“My friends are gone and my hair is grey.
I ache in places I used to play.
And I’m crazy for love but I’m not coming on.
I’m just paying my rent every day in the tower of song.”
Leonard Cohen, Dance Me to the End of Love


Well, this day is starting out like a Monday. 600 words into my thoughts about the alignment between parenthood and schools, I realize that I am looking at a jumbled mess that has way too many threads and is going to take way too many words to whip into shape.

Apropo, on some levels, but basically, a dumpster fire in need of extinguishing. So in a moment of rigorous honesty, I pulled the plug…and started over. It remains to be seen if this version is an improvement, but here we go.


The Basic Education Program (BEP) is the funding formula through which state education dollars are generated and distributed to Tennessee schools. Almost every sane person in Tennessee recognizes that the state’s BEP formula is in need of overall. The differences come in how to address those needed changes.

As a result, there have been countless conversations and studies into how to reform the formula. I think it’s pretty safe to say, that at this point, we know the issues and challenges around the BEP, it is the solutions that remain elusive..

Part of the issues stem from the funding levels, and part of it is rooted in state mandates that don’t take into account the actuality of what schools face.

The good news is that there is only room to improve. We are not talking about a state that is in the top 10 of the nation when it comes to allocating resources. There is some debate about where Tennessee actually falls, based on different measurements, but no matter how you slice it…Tennessee is in the bottom third of the country.

Not an envious place to be, especially when funding and student outcomes have proven to be aligned.

On Friday, Governor Lee announced his intention to follow in the footsteps of his predecessor Governor Haslam by creating a new committee for a “robust review” of Tennessee’s nearly 30-year-old formula for funding public education.

If you’ll remember, and if you don’t, Chalkbeat offers a refresher, in 2014, Haslam put together his own task force to try to overhaul the funding system but ultimately retreated.

“We came in and looked at turning it inside out in every way possible,” he told Chalkbeat in a 2018 interview. “But it was very difficult because, when you change it, you’re going to have winners and losers. You just are. And so the only way to change it is to do it like we did — in times when you [can] add more money to the pie.”

Now Lee is inserting himself into the breach albeit in his typical eyebrow-raising fashion.

First of all, he seems to be advocating for a move towards a student-based funding formula, one that allows funding to follow a student, based on their individual needs, to their school.  It’s a model that has been touted for at least a decade by the conservative American Legislative Exchange Council.

Per Chalkbeat,

During a news conference, Lee touted student-centered funding because it takes into consideration each student’s needs, circumstances, and learning path — and also yields more accountability.

The accountability thing with Lee is one of those “do as I say, not as I do” tenets that Lee likes to espouse.I can’t think of a single issue from health care to policing to education, where he has held himself accountable for any shortcomings.

What Lee doesn’t come out and say, is the added benefit of the student-based funding model is that it makes it a whole lot easier to establish vouchers and grow the charter school sector. Two altars that Lee has long worshipped at.

Here’s another wrinkle to consider. Lee as Governor has fostered an environment where public monies can easily be shifted to private entities. Be it sock masks, Classwallet, or a  contract with a company that employs the education commissioner’s spouse, friends of Bill Lee go to the front of the line.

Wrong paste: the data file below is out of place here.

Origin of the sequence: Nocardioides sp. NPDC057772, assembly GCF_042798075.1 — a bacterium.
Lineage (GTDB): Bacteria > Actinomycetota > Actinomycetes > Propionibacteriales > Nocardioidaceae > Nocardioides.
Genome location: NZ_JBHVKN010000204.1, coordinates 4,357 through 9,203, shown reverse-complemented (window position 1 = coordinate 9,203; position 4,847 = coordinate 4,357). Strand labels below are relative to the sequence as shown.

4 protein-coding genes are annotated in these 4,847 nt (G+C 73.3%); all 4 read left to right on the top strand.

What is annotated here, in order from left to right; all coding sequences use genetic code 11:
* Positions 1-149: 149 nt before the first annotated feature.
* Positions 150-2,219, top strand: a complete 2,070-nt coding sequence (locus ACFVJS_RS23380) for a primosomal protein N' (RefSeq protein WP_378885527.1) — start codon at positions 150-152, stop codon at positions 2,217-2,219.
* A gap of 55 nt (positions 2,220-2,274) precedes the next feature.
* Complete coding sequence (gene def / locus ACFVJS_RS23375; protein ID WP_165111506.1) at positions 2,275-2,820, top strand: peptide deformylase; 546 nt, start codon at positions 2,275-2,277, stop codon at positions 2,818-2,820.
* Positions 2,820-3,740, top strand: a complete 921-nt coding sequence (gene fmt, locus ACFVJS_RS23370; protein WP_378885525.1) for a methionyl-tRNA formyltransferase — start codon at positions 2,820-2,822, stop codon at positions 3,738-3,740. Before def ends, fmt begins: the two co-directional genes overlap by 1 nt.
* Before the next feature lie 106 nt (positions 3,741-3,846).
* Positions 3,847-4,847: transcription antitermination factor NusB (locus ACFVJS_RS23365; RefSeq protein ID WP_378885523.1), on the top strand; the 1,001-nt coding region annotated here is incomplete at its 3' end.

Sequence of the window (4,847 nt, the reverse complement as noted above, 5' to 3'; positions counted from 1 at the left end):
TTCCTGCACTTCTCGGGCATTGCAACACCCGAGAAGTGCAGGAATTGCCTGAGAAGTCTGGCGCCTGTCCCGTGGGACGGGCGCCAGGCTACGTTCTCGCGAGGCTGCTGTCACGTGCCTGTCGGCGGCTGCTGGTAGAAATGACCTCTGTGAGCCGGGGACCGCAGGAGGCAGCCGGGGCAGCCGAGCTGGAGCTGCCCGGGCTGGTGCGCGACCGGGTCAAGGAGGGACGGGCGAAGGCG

The benefitting of students and Tennesseans is always viewed as a byproduct of taking care of the private sector first.

His BEP review announcement is no exception.

As part of his announcement, per Chalkbeat, Governor Lee and his education chief, Penny Schwinn, announced they will seek public input about education funding over the next 90 days and invited Tennesseans to weigh through surveys, committees, and meetings across the state.

Well somebody is going to have to organize all of that community involvement. right?

It’s fortuitous for Tennessee’s Boris and Natasha, that the Education Trust, led by MNPS School Board member Gini Pupo-Walker, has been holding frequent webinars about education funding in the state of Tennessee. I’m sure they would love to serve as an asset to the Governor as the review process moves forward.

Previously insiders questioned the motivation for Ed Trust to undertake this initiative, but apparently, they were quite prescient. And stand to benefit from their foresight.

I’d say, keep your eyes open for an RFP in the near future, but that’s a lengthy process, and time is of the essence here. Rest assured though, that both Education Trust and SCORE will be flexing their collective muscle in an effort to exert influence over the process.

My initial thoughts on this review when first announced was that all of this was for show. If you’ve been around for a while you are acutely aware of the strategy for looking like you’re doing something while actually doing the opposite. Forming a study group, creating a survey, holding town halls, all serve as primary elements for successfully kicking the can down the road.

With the state preparing to defend its resource allocation formula for funding public schools in a 6-year-old legal battle set to go to trial in February, it’s kinda important to give the illusion of activity. But things are seldom as simple as they appear.

We can’t lose sight that the Governor is a staunch supporter of a choice system for schools, as is his Chief of Staff Blake Harris.

Lee’s policy advisor, Tony Niknejad, is the former Tennessee director of the pro-voucher group American Federation for Children. It’s a pretty safe bet in looking at the people surrounding Lee, that any proposed revision comes with an ulterior motive.

Things should get even more interesting this week as Lee has indicated that he plans to announce the members of the BEP review committee. Word on the street is that many of the usual suspects have indicated a distinct lack of desire to be appointed. The appointment comes with plenty of political risks.

It is undebatable that the BEP formula needs reforming. But is this the administration that should be doing it? JC Bowman, who leads the Professional Educators of Tennessee, sums it up, “It is time for the state to modernize the way we fund our schools. We also know, no matter how well-intended, there will be ‘winners’ and ‘losers’ in any new budgeting process.”

Personally, I’d like competence to outweigh intention.